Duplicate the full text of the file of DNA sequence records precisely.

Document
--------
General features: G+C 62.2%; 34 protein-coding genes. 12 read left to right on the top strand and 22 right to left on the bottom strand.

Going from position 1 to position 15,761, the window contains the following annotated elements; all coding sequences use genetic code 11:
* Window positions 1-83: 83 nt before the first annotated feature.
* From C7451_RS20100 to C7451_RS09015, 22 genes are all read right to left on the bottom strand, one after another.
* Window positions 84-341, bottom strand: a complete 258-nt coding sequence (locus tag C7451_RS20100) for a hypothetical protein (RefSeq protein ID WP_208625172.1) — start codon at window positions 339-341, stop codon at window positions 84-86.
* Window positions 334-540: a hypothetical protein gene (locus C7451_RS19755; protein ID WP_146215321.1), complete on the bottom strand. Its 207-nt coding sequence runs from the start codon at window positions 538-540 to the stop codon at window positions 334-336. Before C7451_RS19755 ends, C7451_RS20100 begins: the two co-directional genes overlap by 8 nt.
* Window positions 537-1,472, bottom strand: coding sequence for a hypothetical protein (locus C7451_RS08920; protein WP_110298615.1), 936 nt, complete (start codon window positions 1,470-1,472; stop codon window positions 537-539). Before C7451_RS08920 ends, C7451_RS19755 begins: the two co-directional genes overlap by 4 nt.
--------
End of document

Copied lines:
General features: G+C 62.2%; 34 protein-coding genes. 12 read left to right on the top strand and 22 right to left on the bottom strand.

Going from position 1 to position 15,761, the window contains the following annotated elements; all coding sequences use genetic code 11:
* Window positions 1-83: 83 nt before the first annotated feature.
* From C7451_RS20100 to C7451_RS09015, 22 genes are all read right to left on the bottom strand, one after another.
* Window positions 84-341, bottom strand: a complete 258-nt coding sequence (locus tag C7451_RS20100) for a hypothetical protein (RefSeq protein ID WP_208625172.1) — start codon at window positions 339-341, stop codon at window positions 84-86.
* Window positions 334-540: a hypothetical protein gene (locus C7451_RS19755; protein ID WP_146215321.1), complete on the bottom strand. Its 207-nt coding sequence runs from the start codon at window positions 538-540 to the stop codon at window positions 334-336. Before C7451_RS19755 ends, C7451_RS20100 begins: the two co-directional genes overlap by 8 nt.
* Window positions 537-1,472, bottom strand: coding sequence for a hypothetical protein (locus C7451_RS08920; protein WP_110298615.1), 936 nt, complete (start codon window positions 1,470-1,472; stop codon window positions 537-539). Before C7451_RS08920 ends, C7451_RS19755 begins: the two co-directional genes overlap by 4 nt.